But the fact remains that the God of Open Theism is willing to intervene coercively in human history to bring about states of affairs that he really wants to bring about, and this fact presents a serious challenge to the Open view of evil. Why? Because it suggests that particular evils cannot be accounted for solely by appealing to the free will of wicked moral agents, for the genuine freedom that is presumed to be the ultimate source of evil is precisely what is overridden by the unilateral activity of God when he so desires. What I am suggesting, therefore, is that without an exhaustive plan that determines which particular evils will be tolerated and which ones will not, God’s toleration of one particular evil and not another becomes arbitrary. To put it differently, without an ‘overarching divine purpose’ and plan that establishes when his intervening mercies will be extended and when they will be withheld, his extension of those mercies becomes subject to the vicissitudes of the moment, and suffering – that is, the result of the instantaneous decision to withhold intervening mercies – becomes truly pointless.
If nothing else, when we consider the pain and suffering that exist in the world in light of the willingness of the God of Open Theism to coerce the will in order to bring about states of affairs that he really wants to bring about, it becomes immediately clear that the God of Open Theism cannot be trusted. For he is little more than a cosmic sugar daddy whose affections are now hot and now cold, but never constant.”
I conclude, then, that the only account of Divine foreknowledge and human freedom which can be successfully reconciled with the Christian view of God’s omniscience and goodness and with libertarian free-will is the Boethian account. Classical theists may find the notion that God can give His own creatures the power to make Him (timelessly) aware of their choices an uncongenial one, as it gives creatures the power to actualize their Creator. But the actualization involved here is not an actualization of God’s essence, but of God’s knowledge of the contingent creatures whom He has chosen to create. I see nothing contrary to reason in supposing that God can allow Himself to be actualized in this manner.
6. Does God merely conserve things in being, or does He also actively co-operate with natural agents in bringing about their effects?
My comment: The two views described above are known as conservationism and concurrentism, respectively. The Catholic philosopher Alfred Freddoso provides a helpful summary of these views in a short commentary he wrote on a book by the philosopher Peter van Inwagen. Nearly all modern Christians, if you asked them, would probably favor the first option – which is one reason why Intelligent Design strikes many contemporary Christians as theologically odd: to these people, anything that smacks of intervention sounds theologically ad hoc and unworthy of the God Whom they profess to worship. However, as Freddoso points out, it was the second view, concurrentism, which was almost unanimously upheld by Christian theologians in centuries past, with the sole exception of the fourteenth century Dominican, Durandus. Freddoso once characterized conservationism as “weak deism” – although he no longer uses this perjorative term. However, as he points out in his essay, concurrentism has the big advantage of being able to explain how God can work miracles (such as allowing Shadrach to survive in the fiery furnace in Daniel 3) without violating the natures of the things He has created: He simply refrains from co-operating with them in His usual manner. Thus fire, without God’s customary concurrent assistance, will not burn human flesh.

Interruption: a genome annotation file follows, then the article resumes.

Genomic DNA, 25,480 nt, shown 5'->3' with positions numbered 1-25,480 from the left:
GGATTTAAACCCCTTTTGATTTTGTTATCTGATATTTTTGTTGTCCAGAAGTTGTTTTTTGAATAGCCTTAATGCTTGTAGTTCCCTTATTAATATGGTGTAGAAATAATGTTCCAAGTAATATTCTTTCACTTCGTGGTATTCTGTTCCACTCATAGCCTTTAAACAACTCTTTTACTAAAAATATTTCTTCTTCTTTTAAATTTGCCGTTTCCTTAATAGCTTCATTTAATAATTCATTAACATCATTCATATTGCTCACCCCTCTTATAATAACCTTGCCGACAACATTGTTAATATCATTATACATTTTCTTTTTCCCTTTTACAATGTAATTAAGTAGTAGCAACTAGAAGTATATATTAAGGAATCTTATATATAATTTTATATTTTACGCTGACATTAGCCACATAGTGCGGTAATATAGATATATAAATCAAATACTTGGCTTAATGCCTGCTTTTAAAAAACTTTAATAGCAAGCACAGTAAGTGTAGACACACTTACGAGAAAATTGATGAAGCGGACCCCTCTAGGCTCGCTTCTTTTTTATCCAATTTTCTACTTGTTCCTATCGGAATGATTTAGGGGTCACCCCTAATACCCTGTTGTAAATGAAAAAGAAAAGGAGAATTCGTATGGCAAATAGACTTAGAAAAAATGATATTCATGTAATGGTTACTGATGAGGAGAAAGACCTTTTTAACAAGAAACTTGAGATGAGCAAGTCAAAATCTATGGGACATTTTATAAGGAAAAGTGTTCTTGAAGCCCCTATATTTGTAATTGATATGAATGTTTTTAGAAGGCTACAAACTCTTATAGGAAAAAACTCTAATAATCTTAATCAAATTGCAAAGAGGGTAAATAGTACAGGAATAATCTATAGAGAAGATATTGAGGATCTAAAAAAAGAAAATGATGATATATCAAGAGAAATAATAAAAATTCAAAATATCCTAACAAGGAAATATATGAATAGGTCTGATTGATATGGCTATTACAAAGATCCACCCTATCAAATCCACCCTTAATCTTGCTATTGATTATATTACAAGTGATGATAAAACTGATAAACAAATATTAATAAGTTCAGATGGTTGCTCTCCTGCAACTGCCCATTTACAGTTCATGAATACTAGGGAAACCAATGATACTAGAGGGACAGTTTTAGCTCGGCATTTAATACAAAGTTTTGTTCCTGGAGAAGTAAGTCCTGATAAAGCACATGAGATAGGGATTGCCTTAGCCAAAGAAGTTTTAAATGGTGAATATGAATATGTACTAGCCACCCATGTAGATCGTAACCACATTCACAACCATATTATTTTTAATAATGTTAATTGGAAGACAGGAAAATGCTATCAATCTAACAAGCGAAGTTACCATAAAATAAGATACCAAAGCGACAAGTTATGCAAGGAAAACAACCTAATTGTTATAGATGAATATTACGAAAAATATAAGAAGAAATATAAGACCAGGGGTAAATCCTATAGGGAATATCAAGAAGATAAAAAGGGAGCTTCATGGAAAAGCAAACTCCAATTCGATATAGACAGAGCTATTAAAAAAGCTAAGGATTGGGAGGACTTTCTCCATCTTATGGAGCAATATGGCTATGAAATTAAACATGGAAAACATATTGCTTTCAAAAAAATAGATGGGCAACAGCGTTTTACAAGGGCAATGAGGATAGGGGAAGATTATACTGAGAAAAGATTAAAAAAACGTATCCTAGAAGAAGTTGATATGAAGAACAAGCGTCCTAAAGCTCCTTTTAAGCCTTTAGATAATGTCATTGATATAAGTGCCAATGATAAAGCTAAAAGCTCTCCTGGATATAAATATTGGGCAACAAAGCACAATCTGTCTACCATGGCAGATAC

A conservationist might reply that while this is all well and good, the concurrentist view suffers from a huge problem with regard to God’s permission of natural evil. One could ask: why does God frequently permit forest fires to burn people and animals to death, if He could so easily render them harmless, simply by refraining from co-operating from fire in His usual fashion? He wouldn’t even have to work a miracle, or over-ride the laws of Nature. It seems that concurrentists have no choice but to “bite the bullet” and say that God has his own special reasons for co-operating with natural agents. I shall discuss what these reasons might be, in the question on natural evil, below.
So far, I’ve only mentioned two views on God’s interaction with natural agents when they produce their effects. There is a third view, occasionalism, which maintains that natural agents do not act at all: when fire burns us, for instance, it is really God burning us, and not the fire. This bizarre view has been defended by a handful of Christian philosophers, but is almost universally rejected by Christians, on the grounds that it denies the plain and evident fact that creatures can and do act: fire does indeed burn people, as we can all observe. Aquinas, for instance, was particularly scathing in his criticism of occasionalism.